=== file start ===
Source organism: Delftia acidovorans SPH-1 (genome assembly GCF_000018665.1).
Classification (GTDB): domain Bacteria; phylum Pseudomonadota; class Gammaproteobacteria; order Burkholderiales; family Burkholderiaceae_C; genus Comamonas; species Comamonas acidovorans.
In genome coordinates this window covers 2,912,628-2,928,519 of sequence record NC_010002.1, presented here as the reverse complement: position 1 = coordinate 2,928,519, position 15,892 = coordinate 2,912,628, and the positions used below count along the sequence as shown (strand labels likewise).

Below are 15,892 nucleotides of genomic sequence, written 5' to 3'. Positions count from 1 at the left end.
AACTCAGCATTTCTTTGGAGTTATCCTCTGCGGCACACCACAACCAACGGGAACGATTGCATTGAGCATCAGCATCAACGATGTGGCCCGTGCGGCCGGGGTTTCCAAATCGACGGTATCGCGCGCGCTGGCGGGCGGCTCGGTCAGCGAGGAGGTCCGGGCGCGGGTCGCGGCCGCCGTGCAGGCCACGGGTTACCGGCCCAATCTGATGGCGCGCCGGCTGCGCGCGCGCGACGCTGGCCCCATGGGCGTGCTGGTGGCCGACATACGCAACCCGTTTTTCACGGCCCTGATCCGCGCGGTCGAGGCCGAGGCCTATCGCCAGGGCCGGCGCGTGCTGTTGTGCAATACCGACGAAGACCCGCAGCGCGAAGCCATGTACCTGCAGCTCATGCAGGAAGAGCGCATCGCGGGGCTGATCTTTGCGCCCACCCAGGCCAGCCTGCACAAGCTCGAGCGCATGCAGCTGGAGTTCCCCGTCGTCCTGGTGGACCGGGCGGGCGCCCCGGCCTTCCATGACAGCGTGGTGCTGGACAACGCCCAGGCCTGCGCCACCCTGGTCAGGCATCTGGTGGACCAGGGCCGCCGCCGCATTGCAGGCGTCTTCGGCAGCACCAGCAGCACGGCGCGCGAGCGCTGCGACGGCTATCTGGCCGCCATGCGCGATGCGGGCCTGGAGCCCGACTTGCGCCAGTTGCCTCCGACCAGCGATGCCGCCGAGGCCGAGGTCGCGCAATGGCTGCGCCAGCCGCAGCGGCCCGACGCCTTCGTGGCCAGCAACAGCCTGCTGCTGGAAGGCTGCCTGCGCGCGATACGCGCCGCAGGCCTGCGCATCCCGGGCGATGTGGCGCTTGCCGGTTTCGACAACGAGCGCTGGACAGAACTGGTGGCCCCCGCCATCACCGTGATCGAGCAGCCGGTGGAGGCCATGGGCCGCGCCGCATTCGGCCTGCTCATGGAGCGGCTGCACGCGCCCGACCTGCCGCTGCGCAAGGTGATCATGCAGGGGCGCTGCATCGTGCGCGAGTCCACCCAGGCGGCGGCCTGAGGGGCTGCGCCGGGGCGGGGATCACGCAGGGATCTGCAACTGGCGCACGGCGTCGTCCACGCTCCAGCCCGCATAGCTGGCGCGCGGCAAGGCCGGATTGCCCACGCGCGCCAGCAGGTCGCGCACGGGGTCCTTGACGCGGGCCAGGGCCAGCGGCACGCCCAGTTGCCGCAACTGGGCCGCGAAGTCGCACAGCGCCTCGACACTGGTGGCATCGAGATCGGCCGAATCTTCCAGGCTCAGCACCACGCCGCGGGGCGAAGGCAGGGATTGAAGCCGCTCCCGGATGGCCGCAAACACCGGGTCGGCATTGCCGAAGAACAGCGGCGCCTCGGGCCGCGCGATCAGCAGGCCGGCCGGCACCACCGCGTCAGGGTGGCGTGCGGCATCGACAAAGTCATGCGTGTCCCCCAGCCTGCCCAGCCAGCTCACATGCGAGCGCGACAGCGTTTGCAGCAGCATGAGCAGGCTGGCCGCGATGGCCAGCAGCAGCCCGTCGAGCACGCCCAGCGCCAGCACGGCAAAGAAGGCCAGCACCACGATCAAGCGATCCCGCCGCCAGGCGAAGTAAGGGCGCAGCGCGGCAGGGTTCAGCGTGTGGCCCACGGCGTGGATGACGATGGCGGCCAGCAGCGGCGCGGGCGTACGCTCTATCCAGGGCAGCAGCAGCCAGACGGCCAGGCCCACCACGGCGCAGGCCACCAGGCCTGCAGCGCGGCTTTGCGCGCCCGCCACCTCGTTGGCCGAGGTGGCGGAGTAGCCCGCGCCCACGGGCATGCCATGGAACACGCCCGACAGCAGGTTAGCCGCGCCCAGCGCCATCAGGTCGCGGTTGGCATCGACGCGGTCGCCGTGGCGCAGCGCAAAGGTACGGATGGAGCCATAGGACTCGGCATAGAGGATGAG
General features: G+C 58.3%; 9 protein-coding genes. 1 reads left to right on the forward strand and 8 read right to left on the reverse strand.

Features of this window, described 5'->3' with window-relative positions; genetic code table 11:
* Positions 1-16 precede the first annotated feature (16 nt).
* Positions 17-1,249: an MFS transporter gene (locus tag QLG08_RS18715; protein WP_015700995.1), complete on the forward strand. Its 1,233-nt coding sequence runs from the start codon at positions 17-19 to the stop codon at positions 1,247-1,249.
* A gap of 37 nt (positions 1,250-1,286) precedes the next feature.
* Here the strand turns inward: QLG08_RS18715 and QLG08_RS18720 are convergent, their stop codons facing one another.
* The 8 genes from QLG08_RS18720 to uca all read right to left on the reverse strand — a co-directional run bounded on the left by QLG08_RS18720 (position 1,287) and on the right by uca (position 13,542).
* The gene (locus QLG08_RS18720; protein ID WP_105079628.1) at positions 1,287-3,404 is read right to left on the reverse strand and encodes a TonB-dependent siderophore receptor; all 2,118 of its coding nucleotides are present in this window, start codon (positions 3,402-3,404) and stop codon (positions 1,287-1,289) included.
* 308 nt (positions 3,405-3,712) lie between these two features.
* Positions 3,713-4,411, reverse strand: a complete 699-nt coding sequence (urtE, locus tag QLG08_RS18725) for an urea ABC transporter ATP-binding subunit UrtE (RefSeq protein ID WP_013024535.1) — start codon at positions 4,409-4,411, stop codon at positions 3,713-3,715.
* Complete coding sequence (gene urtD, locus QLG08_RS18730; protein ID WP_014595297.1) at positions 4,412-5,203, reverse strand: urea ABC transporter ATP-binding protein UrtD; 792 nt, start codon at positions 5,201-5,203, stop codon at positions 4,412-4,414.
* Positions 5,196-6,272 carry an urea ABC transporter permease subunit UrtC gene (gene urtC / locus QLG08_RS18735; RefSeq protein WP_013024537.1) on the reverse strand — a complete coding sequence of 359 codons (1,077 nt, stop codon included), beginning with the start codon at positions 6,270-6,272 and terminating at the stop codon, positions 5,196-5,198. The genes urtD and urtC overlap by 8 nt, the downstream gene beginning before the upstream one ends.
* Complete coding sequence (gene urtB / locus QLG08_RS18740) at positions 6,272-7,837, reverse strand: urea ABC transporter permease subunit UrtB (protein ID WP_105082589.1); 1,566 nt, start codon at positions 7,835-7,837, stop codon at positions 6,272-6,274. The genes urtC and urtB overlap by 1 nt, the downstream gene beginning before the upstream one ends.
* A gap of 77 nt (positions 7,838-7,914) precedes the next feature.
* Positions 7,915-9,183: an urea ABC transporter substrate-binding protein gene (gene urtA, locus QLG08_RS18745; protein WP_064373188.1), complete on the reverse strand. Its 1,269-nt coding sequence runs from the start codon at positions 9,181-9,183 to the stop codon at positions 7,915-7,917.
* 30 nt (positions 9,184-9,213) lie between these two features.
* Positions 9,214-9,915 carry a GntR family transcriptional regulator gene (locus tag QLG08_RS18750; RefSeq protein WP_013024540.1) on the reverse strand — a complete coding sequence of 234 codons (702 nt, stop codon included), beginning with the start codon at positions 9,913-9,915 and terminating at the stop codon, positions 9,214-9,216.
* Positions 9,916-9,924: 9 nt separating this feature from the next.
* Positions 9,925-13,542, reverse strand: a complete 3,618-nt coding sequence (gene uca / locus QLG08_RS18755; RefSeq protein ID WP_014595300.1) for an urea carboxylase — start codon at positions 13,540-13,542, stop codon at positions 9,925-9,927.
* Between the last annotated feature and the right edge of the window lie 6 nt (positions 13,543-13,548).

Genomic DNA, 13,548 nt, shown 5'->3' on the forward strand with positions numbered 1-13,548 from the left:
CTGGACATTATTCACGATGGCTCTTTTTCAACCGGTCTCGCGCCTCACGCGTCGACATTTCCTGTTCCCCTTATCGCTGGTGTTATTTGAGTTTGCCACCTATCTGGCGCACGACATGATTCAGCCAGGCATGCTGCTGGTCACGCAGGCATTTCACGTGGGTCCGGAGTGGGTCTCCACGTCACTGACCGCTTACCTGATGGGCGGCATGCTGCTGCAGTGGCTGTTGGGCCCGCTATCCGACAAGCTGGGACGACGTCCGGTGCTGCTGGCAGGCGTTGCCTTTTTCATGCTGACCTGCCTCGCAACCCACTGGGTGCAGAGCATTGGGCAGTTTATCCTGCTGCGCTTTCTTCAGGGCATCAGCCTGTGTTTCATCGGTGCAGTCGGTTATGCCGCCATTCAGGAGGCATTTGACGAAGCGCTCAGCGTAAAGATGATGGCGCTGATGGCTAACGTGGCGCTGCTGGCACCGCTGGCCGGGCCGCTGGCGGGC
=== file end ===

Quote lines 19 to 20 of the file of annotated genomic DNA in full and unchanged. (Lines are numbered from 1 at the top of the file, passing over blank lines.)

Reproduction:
* A gap of 77 nt (positions 7,838-7,914) precedes the next feature.
* Positions 7,915-9,183: an urea ABC transporter substrate-binding protein gene (gene urtA, locus QLG08_RS18745; protein WP_064373188.1), complete on the reverse strand. Its 1,269-nt coding sequence runs from the start codon at positions 9,181-9,183 to the stop codon at positions 7,915-7,917.